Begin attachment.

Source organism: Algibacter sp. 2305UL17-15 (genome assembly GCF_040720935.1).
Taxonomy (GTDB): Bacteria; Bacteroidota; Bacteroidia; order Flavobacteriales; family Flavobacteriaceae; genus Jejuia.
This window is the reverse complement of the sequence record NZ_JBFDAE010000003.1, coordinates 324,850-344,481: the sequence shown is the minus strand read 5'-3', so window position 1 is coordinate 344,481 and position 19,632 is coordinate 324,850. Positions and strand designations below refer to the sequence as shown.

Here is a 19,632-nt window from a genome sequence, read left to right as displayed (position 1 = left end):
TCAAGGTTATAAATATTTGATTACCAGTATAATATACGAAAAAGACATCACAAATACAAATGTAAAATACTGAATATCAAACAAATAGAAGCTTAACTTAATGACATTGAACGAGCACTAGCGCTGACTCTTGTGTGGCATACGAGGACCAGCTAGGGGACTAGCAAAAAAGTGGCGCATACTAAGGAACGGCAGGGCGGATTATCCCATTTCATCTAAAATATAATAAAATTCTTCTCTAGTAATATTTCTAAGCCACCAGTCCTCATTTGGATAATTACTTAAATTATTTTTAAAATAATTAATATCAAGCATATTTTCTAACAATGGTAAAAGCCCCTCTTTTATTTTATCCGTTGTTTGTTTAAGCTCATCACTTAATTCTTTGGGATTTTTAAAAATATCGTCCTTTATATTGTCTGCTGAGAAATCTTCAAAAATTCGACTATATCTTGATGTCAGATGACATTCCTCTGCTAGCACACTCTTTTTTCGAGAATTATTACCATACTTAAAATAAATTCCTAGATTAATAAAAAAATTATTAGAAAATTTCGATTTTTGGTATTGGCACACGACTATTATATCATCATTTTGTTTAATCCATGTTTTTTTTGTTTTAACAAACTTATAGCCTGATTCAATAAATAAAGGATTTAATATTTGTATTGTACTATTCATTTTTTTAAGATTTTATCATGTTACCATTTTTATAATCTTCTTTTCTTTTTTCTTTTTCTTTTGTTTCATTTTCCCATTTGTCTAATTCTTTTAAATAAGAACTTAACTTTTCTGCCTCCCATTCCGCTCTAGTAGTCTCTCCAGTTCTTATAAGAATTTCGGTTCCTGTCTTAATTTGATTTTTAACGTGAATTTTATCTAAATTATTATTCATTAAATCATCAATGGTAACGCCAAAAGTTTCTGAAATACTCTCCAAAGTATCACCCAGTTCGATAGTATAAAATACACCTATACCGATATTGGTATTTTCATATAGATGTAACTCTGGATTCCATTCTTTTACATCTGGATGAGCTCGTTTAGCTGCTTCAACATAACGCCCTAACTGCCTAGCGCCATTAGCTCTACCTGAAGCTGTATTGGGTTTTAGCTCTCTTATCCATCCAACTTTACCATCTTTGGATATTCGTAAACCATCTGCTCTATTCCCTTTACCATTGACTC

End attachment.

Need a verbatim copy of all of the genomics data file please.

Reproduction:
Source organism: Algibacter sp. 2305UL17-15 (genome assembly GCF_040720935.1).
Taxonomy (GTDB): Bacteria; Bacteroidota; Bacteroidia; order Flavobacteriales; family Flavobacteriaceae; genus Jejuia.
This window is the reverse complement of the sequence record NZ_JBFDAE010000003.1, coordinates 324,850-344,481: the sequence shown is the minus strand read 5'-3', so window position 1 is coordinate 344,481 and position 19,632 is coordinate 324,850. Positions and strand designations below refer to the sequence as shown.

Here is a 19,632-nt window from a genome sequence, read left to right as displayed (position 1 = left end):
TCAAGGTTATAAATATTTGATTACCAGTATAATATACGAAAAAGACATCACAAATACAAATGTAAAATACTGAATATCAAACAAATAGAAGCTTAACTTAATGACATTGAACGAGCACTAGCGCTGACTCTTGTGTGGCATACGAGGACCAGCTAGGGGACTAGCAAAAAAGTGGCGCATACTAAGGAACGGCAGGGCGGATTATCCCATTTCATCTAAAATATAATAAAATTCTTCTCTAGTAATATTTCTAAGCCACCAGTCCTCATTTGGATAATTACTTAAATTATTTTTAAAATAATTAATATCAAGCATATTTTCTAACAATGGTAAAAGCCCCTCTTTTATTTTATCCGTTGTTTGTTTAAGCTCATCACTTAATTCTTTGGGATTTTTAAAAATATCGTCCTTTATATTGTCTGCTGAGAAATCTTCAAAAATTCGACTATATCTTGATGTCAGATGACATTCCTCTGCTAGCACACTCTTTTTTCGAGAATTATTACCATACTTAAAATAAATTCCTAGATTAATAAAAAAATTATTAGAAAATTTCGATTTTTGGTATTGGCACACGACTATTATATCATCATTTTGTTTAATCCATGTTTTTTTTGTTTTAACAAACTTATAGCCTGATTCAATAAATAAAGGATTTAATATTTGTATTGTACTATTCATTTTTTTAAGATTTTATCATGTTACCATTTTTATAATCTTCTTTTCTTTTTTCTTTTTCTTTTGTTTCATTTTCCCATTTGTCTAATTCTTTTAAATAAGAACTTAACTTTTCTGCCTCCCATTCCGCTCTAGTAGTCTCTCCAGTTCTTATAAGAATTTCGGTTCCTGTCTTAATTTGATTTTTAACGTGAATTTTATCTAAATTATTATTCATTAAATCATCAATGGTAACGCCAAAAGTTTCTGAAATACTCTCCAAAGTATCACCCAGTTCGATAGTATAAAATACACCTATACCGATATTGGTATTTTCATATAGATGTAACTCTGGATTCCATTCTTTTACATCTGGATGAGCTCGTTTAGCTGCTTCAACATAACGCCCTAACTGCCTAGCGCCATTAGCTCTACCTGAAGCTGTATTGGGTTTTAGCTCTCTTATCCATCCAACTTTACCATCTTTGGATATTCGTAAACCATCTGCTCTATTCCCTTTACCATTGACTC